8 October 1997

Sun's Delivery Of Russian Crypto Is Delayed

Steptoe LLP


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United States Information Technology and Telecoms
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As indicated in the attached article, the effort by Sun Microsystems to bypass U.S. export controls on encryption by distributing software developed by a Russian company, has been delayed and may be in serious trouble.

As you will recall, Sun announced in mid-May that it plans to offer worldwide a software product that includes 128-bit and triple-DES encryption. The product was developed by a Moscow-based company, Elvis+, using a protocol published by Sun two years ago. Sun's plan was to import the product into the U.S. and to ship the product to customers worldwide through distributors located in third countries -- thereby avoiding any export from the U.S.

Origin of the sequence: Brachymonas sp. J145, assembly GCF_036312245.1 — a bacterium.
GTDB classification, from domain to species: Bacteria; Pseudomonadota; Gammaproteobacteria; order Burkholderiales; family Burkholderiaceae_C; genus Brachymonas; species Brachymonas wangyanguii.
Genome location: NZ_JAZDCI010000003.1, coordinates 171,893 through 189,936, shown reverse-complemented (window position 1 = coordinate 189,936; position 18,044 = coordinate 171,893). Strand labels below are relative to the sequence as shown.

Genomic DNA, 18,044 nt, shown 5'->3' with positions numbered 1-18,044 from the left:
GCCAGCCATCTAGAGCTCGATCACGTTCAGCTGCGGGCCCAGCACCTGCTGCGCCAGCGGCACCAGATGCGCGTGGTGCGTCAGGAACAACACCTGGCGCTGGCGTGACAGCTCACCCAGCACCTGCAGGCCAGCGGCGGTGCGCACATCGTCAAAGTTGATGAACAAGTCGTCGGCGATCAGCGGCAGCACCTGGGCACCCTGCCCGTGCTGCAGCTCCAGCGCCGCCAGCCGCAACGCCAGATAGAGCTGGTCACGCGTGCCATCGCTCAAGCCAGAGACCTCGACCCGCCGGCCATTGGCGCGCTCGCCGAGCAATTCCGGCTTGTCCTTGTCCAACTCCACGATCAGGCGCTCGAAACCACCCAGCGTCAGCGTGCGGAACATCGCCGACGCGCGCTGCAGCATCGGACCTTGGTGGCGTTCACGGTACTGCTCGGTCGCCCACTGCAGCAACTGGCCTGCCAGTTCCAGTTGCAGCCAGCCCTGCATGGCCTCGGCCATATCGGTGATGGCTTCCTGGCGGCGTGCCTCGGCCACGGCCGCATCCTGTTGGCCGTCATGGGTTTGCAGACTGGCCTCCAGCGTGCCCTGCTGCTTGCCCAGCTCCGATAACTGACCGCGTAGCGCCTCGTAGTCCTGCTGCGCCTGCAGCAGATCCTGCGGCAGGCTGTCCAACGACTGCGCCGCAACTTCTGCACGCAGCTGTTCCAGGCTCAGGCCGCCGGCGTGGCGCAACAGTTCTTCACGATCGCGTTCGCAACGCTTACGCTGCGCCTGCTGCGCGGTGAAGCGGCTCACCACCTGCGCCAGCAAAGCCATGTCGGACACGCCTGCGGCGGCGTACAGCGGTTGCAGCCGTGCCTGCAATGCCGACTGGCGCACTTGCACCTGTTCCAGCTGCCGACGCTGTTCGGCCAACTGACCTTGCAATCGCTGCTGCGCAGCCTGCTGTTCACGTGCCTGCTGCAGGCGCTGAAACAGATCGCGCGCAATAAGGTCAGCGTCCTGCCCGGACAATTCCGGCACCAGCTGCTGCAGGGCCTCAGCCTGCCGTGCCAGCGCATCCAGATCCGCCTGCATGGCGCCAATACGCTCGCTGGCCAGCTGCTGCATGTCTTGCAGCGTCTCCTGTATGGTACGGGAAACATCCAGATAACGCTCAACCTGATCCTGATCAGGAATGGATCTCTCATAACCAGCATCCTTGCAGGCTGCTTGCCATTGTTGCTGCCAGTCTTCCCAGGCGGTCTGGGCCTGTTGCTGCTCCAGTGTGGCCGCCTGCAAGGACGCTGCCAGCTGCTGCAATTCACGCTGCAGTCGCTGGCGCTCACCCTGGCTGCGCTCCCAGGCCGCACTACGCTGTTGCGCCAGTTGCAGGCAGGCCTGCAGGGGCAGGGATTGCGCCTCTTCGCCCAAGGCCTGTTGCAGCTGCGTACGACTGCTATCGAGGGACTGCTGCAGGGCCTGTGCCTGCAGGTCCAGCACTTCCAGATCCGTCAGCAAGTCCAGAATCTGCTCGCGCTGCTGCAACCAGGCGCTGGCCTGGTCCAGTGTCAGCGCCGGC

However, as we previously predicted, since its bold press release about this strategy, Sun has run into several export control problems.

At the time of the announcement, we noted that while this strategy is not patently illegal, it is not without risk. For example, it is possible that the U.S. government could take the position that the publishing of the protocol two years ago constituted "defense services" or an export of controlled "technical data". While it is doubtful that such a position could pass constitutional muster, it is part of a litigation risk for Sun. Additionally, we noted that Sun's strategy requires great discipline on the part of developers to avoid activities that clearly would be considered "technical assistance" under the EAR.